Ask The Expert
The quest for more comfortable and effective sleep apnea treatments is ongoing. We spoke to Dr. David White—widely regarded as one of the most influential sleep apnea treatment experts in the world today. A professor at Harvard Medical School and former president of the American Academy of Sleep Medicine, Dr.
Dr. Frankie Roman Discusses Sleep Apnea and Weight Loss What are the typical behavioral and psychological factors that contribute to weight gain?
Transportation Safety in Action 5 Minutes with Deborah Hersman Chairman, National Transportation Safety Board.
Fatigue is a significant factor in our nation's transportation safety. The National Sleep Foundation asked The Honorable Deborah Hersman, Chairman of the National Transportation Safety Board (NTSB), to explain how it helps keep us safer on the roads and in the air.
Melisa Moore, PhD, a clinical psychologist at the Pediatric Sleep Center in Fairfax, VA, answers common questions about kids and sleep.
Dr. Barbara Phillips — sleep expert, board member and past chair of the National Sleep Foundation — asked some noted experts about the unique challenges women face in being diagnosed with sleep apnea.
Dr. Helene A. Emsellem
Dr. Helene A. Emsellem, director of the Center for Sleep and Wake Disorders in Chevy Chase, MD, answers common questions about CPAP.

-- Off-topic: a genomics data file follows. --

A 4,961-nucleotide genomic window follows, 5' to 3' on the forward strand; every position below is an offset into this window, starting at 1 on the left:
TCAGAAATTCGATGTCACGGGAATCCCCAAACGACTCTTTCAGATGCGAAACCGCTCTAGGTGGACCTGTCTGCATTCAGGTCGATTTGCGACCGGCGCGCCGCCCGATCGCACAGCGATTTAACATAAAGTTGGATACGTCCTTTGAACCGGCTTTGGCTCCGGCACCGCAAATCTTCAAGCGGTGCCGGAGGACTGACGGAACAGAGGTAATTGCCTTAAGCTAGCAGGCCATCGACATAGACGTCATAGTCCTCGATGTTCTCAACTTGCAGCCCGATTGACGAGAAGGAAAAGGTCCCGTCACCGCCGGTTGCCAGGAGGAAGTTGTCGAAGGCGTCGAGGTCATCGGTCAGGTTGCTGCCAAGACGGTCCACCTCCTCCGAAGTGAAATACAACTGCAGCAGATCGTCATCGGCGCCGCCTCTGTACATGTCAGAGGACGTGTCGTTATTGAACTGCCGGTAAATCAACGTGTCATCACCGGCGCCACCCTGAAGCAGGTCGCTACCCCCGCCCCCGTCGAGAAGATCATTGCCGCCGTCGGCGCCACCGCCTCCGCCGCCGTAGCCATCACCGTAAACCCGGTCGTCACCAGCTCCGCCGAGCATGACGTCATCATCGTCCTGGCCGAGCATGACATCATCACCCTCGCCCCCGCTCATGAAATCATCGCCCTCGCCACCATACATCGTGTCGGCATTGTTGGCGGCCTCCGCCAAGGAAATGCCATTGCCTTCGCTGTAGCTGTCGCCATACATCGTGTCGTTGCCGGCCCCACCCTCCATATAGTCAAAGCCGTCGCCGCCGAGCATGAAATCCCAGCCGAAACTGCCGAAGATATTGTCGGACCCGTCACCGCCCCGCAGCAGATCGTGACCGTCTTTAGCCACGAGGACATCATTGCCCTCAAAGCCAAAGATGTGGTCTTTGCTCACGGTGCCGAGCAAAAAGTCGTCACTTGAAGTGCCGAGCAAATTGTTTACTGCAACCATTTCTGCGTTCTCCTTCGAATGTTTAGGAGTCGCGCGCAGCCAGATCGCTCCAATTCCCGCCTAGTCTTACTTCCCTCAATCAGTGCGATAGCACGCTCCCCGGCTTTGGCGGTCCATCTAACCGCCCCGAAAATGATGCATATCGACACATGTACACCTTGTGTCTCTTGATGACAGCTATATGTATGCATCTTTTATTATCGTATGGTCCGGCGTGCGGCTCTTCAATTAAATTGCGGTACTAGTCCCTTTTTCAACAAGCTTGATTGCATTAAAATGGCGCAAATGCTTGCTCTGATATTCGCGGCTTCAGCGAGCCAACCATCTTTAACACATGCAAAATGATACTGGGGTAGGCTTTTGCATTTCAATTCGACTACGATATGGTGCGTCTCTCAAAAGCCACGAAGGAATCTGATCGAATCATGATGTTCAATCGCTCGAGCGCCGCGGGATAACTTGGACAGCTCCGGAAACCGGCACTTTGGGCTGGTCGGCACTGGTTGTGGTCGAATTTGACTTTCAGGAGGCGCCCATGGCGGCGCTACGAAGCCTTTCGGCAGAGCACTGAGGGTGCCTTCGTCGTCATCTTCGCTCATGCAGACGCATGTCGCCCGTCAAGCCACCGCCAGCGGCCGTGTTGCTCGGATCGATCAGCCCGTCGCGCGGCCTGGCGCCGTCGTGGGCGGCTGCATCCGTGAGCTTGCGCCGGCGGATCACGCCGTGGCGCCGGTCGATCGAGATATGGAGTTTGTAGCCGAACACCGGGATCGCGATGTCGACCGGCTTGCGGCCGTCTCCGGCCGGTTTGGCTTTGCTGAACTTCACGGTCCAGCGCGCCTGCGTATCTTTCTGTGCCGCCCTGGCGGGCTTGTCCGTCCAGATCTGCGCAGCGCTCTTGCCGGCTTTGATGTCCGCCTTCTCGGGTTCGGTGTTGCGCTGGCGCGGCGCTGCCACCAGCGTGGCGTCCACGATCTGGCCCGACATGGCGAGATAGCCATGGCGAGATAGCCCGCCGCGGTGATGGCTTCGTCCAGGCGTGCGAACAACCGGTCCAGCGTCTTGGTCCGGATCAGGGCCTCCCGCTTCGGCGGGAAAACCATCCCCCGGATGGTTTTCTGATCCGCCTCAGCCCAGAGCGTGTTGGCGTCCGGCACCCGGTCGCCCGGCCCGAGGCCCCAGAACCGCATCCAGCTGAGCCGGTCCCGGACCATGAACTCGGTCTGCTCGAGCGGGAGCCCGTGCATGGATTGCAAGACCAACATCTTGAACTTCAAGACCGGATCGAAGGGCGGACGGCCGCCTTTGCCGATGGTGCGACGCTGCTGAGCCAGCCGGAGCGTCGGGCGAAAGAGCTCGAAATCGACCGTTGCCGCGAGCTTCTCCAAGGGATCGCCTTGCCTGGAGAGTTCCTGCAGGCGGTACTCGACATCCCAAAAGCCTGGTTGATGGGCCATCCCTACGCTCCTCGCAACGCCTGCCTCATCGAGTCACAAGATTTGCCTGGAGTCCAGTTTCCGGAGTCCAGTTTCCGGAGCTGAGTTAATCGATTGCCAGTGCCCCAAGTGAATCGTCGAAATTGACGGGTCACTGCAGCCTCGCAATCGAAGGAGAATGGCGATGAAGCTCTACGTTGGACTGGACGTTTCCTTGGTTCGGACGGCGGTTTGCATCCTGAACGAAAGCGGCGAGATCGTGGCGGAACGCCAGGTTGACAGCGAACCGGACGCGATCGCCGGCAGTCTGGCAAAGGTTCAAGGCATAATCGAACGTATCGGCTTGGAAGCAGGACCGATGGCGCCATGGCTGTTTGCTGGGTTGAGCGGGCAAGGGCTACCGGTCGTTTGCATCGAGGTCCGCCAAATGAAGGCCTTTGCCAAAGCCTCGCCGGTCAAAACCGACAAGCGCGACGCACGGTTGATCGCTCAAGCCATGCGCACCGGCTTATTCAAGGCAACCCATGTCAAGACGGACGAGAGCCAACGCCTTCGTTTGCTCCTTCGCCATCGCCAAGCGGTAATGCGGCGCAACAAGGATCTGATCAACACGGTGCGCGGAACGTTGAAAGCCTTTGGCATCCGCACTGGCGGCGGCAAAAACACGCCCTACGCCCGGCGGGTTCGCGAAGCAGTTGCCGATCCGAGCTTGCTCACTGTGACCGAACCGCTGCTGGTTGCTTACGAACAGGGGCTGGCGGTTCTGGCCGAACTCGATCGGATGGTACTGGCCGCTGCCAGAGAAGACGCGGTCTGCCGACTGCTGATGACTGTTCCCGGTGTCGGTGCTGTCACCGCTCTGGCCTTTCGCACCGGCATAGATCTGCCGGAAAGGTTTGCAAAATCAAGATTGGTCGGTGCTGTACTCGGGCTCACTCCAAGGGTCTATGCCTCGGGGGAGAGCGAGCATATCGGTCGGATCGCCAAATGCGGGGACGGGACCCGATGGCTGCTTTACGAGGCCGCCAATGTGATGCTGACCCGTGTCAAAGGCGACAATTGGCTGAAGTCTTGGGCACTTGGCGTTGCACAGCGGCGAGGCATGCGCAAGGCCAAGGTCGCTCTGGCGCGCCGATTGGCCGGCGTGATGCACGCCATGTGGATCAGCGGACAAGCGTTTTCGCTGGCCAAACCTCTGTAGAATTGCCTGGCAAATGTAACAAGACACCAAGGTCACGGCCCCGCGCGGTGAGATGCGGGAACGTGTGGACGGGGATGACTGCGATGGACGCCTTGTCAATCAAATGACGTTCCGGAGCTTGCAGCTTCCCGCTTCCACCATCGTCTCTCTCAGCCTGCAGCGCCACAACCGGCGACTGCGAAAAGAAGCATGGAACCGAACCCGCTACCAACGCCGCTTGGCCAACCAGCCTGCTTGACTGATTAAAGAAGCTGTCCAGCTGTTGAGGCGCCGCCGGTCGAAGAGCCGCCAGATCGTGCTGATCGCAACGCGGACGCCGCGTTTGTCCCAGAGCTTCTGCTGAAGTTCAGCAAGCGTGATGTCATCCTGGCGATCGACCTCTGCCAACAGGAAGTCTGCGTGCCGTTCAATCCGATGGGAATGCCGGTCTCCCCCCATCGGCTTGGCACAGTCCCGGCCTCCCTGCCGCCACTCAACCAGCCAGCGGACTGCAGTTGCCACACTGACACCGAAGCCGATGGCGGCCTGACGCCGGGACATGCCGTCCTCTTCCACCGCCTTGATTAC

M.B.B.S., Ph.D, FRACP
Anya Orlanska, The Benjamin Hotel’s Sleep Concierge, talks to the National Sleep Foundation about sleep and travel.
What should a traveler expect from a hotel when it’s time to sleep?
A hotel should always provide travelers with a quiet sleeping environment that includes a supportive bed and a selection of pillows. If there is outside noise or other disturbances, guests should be given the opportunity to move to a quieter room in the hotel.
Q: How much sleep do teens need? And how much sleep are they realistically getting?
Based on current data, we think that most teens need on the order of 9-plus hours nightly to have optimal sleep. The NSF poll data indicate that most teens fall short of this goal, many by a considerable amount. Although we think that the need for sleep does not really change across adolescence, the amount of sleep young people get does decrease in older teens. Thus, the sleep deficit grows right along with the youngster.